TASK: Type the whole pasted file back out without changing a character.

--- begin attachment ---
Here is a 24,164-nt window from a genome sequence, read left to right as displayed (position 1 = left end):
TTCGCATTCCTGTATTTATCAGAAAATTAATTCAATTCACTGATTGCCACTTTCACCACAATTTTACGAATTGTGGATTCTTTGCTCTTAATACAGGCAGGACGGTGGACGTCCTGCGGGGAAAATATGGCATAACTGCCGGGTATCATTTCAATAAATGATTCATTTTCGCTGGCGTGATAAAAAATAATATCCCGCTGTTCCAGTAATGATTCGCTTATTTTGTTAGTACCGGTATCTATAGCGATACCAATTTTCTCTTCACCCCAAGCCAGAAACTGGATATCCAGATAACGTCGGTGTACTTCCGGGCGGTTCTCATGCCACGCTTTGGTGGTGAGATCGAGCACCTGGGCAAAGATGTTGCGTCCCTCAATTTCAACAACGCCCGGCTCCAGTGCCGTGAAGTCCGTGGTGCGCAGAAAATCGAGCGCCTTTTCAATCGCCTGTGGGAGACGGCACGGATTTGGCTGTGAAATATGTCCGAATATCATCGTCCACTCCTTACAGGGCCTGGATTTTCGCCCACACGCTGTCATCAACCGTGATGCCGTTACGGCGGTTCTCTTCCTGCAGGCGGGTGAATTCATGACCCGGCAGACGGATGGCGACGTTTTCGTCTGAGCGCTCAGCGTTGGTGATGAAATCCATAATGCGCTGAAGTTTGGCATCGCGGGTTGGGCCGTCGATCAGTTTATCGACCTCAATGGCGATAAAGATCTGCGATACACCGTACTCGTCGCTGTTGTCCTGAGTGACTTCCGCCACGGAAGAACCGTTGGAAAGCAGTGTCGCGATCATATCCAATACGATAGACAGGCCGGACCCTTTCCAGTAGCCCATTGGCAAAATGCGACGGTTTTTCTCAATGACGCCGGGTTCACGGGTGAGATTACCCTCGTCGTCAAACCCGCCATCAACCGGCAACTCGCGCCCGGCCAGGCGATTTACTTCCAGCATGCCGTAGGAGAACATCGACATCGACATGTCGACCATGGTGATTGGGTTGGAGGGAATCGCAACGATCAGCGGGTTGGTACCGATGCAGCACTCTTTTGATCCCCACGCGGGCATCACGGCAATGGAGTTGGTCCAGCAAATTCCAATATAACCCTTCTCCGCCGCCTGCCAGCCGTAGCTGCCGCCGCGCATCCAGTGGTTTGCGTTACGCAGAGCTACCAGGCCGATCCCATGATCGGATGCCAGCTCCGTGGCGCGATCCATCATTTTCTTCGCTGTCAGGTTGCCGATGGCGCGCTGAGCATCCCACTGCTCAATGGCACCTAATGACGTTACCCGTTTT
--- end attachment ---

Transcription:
Here is a 24,164-nt window from a genome sequence, read left to right as displayed (position 1 = left end):
TTCGCATTCCTGTATTTATCAGAAAATTAATTCAATTCACTGATTGCCACTTTCACCACAATTTTACGAATTGTGGATTCTTTGCTCTTAATACAGGCAGGACGGTGGACGTCCTGCGGGGAAAATATGGCATAACTGCCGGGTATCATTTCAATAAATGATTCATTTTCGCTGGCGTGATAAAAAATAATATCCCGCTGTTCCAGTAATGATTCGCTTATTTTGTTAGTACCGGTATCTATAGCGATACCAATTTTCTCTTCACCCCAAGCCAGAAACTGGATATCCAGATAACGTCGGTGTACTTCCGGGCGGTTCTCATGCCACGCTTTGGTGGTGAGATCGAGCACCTGGGCAAAGATGTTGCGTCCCTCAATTTCAACAACGCCCGGCTCCAGTGCCGTGAAGTCCGTGGTGCGCAGAAAATCGAGCGCCTTTTCAATCGCCTGTGGGAGACGGCACGGATTTGGCTGTGAAATATGTCCGAATATCATCGTCCACTCCTTACAGGGCCTGGATTTTCGCCCACACGCTGTCATCAACCGTGATGCCGTTACGGCGGTTCTCTTCCTGCAGGCGGGTGAATTCATGACCCGGCAGACGGATGGCGACGTTTTCGTCTGAGCGCTCAGCGTTGGTGATGAAATCCATAATGCGCTGAAGTTTGGCATCGCGGGTTGGGCCGTCGATCAGTTTATCGACCTCAATGGCGATAAAGATCTGCGATACACCGTACTCGTCGCTGTTGTCCTGAGTGACTTCCGCCACGGAAGAACCGTTGGAAAGCAGTGTCGCGATCATATCCAATACGATAGACAGGCCGGACCCTTTCCAGTAGCCCATTGGCAAAATGCGACGGTTTTTCTCAATGACGCCGGGTTCACGGGTGAGATTACCCTCGTCGTCAAACCCGCCATCAACCGGCAACTCGCGCCCGGCCAGGCGATTTACTTCCAGCATGCCGTAGGAGAACATCGACATCGACATGTCGACCATGGTGATTGGGTTGGAGGGAATCGCAACGATCAGCGGGTTGGTACCGATGCAGCACTCTTTTGATCCCCACGCGGGCATCACGGCAATGGAGTTGGTCCAGCAAATTCCAATATAACCCTTCTCCGCCGCCTGCCAGCCGTAGCTGCCGCCGCGCATCCAGTGGTTTGCGTTACGCAGAGCTACCAGGCCGATCCCATGATCGGATGCCAGCTCCGTGGCGCGATCCATCATTTTCTTCGCTGTCAGGTTGCCGATGGCGCGCTGAGCATCCCACTGCTCAATGGCACCTAATGACGTTACCCGTTTT